Australia has a well-developed wines industry. The grapes for wines are grown in more than 60 recognized wine regions of the country. There are about 2500 wineries which produce wines from grapes provided by more than 6000 growers. These numeric also bring to light the problems in finding the names of wine labels. The name holds importance for the new entrants and the catchy ones are most likely to sell well. Therefore, in their enthusiasm to find unique and catchy names, some of the most interesting ones come up. We have compiled a list of these wine names for fun.

wine brands

Names of wines are also based on family names and history. So, you do have the likes of De Bortoli, McWilliams, Mcguigans, Peter Lehmann and many more. In fact, these wine labels named after personal or family names are most commonly in use than any other way of naming the wine.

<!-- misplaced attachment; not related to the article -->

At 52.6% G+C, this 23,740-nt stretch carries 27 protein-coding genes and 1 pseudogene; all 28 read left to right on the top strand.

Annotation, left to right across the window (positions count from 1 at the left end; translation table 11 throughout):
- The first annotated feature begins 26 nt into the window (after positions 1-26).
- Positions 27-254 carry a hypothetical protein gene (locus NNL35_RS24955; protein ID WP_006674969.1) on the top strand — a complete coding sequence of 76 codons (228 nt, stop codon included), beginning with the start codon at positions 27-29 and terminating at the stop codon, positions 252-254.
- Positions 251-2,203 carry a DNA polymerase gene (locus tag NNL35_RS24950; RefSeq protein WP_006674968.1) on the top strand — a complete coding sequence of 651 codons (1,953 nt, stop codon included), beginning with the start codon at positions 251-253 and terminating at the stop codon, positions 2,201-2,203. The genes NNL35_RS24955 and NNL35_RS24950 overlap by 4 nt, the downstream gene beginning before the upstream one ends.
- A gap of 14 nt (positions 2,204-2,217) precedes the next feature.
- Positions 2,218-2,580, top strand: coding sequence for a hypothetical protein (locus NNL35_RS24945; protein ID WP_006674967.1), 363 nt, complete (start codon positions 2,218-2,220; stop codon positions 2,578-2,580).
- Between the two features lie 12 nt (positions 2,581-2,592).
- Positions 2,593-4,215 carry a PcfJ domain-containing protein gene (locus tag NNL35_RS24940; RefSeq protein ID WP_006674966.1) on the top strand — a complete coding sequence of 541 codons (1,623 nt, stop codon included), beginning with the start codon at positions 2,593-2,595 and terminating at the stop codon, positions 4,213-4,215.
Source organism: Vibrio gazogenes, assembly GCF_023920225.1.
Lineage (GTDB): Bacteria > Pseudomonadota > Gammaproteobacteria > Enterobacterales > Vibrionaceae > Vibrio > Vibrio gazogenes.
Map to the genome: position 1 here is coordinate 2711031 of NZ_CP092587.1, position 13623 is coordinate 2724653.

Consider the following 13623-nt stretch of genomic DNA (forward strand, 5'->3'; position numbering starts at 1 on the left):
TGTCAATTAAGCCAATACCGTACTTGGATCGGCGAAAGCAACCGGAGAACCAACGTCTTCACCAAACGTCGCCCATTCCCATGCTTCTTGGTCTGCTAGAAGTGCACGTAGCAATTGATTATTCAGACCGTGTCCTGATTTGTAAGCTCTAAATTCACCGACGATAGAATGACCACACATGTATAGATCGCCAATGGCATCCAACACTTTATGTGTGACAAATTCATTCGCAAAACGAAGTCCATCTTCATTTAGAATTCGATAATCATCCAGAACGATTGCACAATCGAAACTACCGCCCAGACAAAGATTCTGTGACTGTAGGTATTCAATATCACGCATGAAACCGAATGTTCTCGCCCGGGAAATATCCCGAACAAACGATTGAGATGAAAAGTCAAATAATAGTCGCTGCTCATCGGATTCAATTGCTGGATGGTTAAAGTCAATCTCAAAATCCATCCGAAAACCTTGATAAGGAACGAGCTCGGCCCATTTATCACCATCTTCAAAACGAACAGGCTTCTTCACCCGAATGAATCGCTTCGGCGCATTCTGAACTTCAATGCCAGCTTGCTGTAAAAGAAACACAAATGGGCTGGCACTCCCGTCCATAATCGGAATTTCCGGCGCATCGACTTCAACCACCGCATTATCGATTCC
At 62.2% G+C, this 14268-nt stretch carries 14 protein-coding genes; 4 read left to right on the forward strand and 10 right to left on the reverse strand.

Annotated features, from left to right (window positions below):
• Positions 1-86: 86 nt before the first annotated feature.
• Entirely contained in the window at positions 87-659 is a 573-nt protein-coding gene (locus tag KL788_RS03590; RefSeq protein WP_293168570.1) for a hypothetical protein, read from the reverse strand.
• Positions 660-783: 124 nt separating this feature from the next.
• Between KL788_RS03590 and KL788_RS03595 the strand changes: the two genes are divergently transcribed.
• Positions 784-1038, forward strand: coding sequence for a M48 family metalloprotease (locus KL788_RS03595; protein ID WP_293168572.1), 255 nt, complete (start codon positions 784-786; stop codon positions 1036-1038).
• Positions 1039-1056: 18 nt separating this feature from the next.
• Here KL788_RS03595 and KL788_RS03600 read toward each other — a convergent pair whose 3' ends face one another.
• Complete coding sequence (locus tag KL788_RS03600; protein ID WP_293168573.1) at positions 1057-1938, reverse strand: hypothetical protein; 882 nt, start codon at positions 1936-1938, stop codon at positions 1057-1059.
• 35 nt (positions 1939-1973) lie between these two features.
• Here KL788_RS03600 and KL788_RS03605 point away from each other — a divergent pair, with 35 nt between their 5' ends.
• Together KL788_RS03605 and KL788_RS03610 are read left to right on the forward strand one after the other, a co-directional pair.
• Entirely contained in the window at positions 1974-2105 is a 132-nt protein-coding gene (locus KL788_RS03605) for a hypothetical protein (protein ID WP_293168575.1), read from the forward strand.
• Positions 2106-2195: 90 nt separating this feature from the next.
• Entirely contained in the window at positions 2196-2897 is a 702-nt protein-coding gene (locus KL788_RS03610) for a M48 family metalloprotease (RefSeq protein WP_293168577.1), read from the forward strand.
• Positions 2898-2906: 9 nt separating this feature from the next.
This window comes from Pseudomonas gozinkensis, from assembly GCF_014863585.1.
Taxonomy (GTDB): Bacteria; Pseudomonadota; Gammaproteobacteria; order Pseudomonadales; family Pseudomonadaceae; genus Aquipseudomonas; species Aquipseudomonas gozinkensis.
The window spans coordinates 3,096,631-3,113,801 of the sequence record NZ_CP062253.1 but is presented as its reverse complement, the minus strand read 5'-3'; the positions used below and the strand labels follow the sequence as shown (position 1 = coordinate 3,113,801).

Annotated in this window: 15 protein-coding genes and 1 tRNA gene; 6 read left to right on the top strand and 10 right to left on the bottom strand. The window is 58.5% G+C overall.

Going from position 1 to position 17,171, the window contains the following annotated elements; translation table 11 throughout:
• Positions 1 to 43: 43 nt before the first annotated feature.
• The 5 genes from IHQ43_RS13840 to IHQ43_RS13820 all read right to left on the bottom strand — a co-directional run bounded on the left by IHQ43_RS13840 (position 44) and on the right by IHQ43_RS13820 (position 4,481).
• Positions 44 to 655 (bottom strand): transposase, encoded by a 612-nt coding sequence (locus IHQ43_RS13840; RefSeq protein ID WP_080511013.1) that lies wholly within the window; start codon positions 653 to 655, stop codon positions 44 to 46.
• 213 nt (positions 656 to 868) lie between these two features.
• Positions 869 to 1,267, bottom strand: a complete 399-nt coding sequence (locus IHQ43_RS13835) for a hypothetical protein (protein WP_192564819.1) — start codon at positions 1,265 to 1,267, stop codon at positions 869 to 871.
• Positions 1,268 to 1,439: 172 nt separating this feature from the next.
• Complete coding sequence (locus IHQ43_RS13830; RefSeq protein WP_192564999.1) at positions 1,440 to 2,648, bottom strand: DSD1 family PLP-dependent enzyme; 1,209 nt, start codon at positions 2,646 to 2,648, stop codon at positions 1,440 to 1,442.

interesting-names-of-wine-brands

Another way of naming the wine label which is of common use is that of family name with the region. A good example to quote in this respect is that of Wynns Coonawarra. In this name of the wine label, Coonawarra is a region. There are not many wines which add region to its label as such but this is also a way to name a wine for a few wine companies.

While the wine-makers are free to choose the name they want to keep, the influences could be personal, spiritual, regional or any other.

The law does require that every new name shall be unique and should not be same or even similar to an existing one. No attempt to take an undue advantage of an existing name shall be done else there are heave penalties to be borne.